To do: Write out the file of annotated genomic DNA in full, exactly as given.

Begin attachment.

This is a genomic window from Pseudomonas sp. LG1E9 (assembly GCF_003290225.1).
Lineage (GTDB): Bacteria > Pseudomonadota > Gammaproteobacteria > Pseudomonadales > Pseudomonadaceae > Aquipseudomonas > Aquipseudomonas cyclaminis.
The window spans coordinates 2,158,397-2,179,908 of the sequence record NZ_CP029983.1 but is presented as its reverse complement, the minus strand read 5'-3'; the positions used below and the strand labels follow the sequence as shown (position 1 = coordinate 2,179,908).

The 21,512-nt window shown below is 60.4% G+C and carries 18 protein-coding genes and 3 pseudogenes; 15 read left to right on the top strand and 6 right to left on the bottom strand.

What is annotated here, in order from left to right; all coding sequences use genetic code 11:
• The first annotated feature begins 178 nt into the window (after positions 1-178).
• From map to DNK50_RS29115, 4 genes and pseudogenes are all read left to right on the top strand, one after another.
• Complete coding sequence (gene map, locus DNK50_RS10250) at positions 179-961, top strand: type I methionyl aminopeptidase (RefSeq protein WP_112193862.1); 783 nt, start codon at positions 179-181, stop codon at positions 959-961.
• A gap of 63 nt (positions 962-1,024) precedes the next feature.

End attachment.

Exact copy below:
This is a genomic window from Pseudomonas sp. LG1E9 (assembly GCF_003290225.1).
Lineage (GTDB): Bacteria > Pseudomonadota > Gammaproteobacteria > Pseudomonadales > Pseudomonadaceae > Aquipseudomonas > Aquipseudomonas cyclaminis.
The window spans coordinates 2,158,397-2,179,908 of the sequence record NZ_CP029983.1 but is presented as its reverse complement, the minus strand read 5'-3'; the positions used below and the strand labels follow the sequence as shown (position 1 = coordinate 2,179,908).

The 21,512-nt window shown below is 60.4% G+C and carries 18 protein-coding genes and 3 pseudogenes; 15 read left to right on the top strand and 6 right to left on the bottom strand.

What is annotated here, in order from left to right; all coding sequences use genetic code 11:
• The first annotated feature begins 178 nt into the window (after positions 1-178).
• From map to DNK50_RS29115, 4 genes and pseudogenes are all read left to right on the top strand, one after another.
• Complete coding sequence (gene map, locus DNK50_RS10250) at positions 179-961, top strand: type I methionyl aminopeptidase (RefSeq protein WP_112193862.1); 783 nt, start codon at positions 179-181, stop codon at positions 959-961.
• A gap of 63 nt (positions 962-1,024) precedes the next feature.